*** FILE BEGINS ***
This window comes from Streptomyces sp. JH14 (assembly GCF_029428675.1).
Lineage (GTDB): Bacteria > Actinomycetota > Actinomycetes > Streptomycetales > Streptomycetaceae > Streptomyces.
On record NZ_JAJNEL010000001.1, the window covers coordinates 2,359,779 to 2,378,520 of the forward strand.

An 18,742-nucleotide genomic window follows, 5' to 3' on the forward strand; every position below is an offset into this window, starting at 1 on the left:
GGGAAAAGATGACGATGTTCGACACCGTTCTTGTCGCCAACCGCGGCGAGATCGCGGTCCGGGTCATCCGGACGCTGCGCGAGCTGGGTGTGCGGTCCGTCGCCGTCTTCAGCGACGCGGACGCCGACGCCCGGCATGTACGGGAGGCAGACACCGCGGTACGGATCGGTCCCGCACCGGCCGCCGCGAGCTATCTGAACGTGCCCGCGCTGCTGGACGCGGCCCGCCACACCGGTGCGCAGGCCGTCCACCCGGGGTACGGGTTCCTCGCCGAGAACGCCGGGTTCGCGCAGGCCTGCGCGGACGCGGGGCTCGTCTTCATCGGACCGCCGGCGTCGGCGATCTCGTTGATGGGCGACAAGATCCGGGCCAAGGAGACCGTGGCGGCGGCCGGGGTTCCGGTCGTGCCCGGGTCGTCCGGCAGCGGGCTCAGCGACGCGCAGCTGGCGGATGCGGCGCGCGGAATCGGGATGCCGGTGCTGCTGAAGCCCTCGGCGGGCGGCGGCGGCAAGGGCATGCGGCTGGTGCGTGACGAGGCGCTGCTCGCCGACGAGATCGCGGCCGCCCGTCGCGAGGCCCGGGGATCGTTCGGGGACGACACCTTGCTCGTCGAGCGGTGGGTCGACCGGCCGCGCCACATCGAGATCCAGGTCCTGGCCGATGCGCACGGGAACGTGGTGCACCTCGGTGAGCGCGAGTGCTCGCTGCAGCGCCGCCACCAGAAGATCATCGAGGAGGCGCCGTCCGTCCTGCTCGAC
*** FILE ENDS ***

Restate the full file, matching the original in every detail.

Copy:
This window comes from Streptomyces sp. JH14 (assembly GCF_029428675.1).
Lineage (GTDB): Bacteria > Actinomycetota > Actinomycetes > Streptomycetales > Streptomycetaceae > Streptomyces.
On record NZ_JAJNEL010000001.1, the window covers coordinates 2,359,779 to 2,378,520 of the forward strand.

An 18,742-nucleotide genomic window follows, 5' to 3' on the forward strand; every position below is an offset into this window, starting at 1 on the left:
GGGAAAAGATGACGATGTTCGACACCGTTCTTGTCGCCAACCGCGGCGAGATCGCGGTCCGGGTCATCCGGACGCTGCGCGAGCTGGGTGTGCGGTCCGTCGCCGTCTTCAGCGACGCGGACGCCGACGCCCGGCATGTACGGGAGGCAGACACCGCGGTACGGATCGGTCCCGCACCGGCCGCCGCGAGCTATCTGAACGTGCCCGCGCTGCTGGACGCGGCCCGCCACACCGGTGCGCAGGCCGTCCACCCGGGGTACGGGTTCCTCGCCGAGAACGCCGGGTTCGCGCAGGCCTGCGCGGACGCGGGGCTCGTCTTCATCGGACCGCCGGCGTCGGCGATCTCGTTGATGGGCGACAAGATCCGGGCCAAGGAGACCGTGGCGGCGGCCGGGGTTCCGGTCGTGCCCGGGTCGTCCGGCAGCGGGCTCAGCGACGCGCAGCTGGCGGATGCGGCGCGCGGAATCGGGATGCCGGTGCTGCTGAAGCCCTCGGCGGGCGGCGGCGGCAAGGGCATGCGGCTGGTGCGTGACGAGGCGCTGCTCGCCGACGAGATCGCGGCCGCCCGTCGCGAGGCCCGGGGATCGTTCGGGGACGACACCTTGCTCGTCGAGCGGTGGGTCGACCGGCCGCGCCACATCGAGATCCAGGTCCTGGCCGATGCGCACGGGAACGTGGTGCACCTCGGTGAGCGCGAGTGCTCGCTGCAGCGCCGCCACCAGAAGATCATCGAGGAGGCGCCGTCCGTCCTGCTCGAC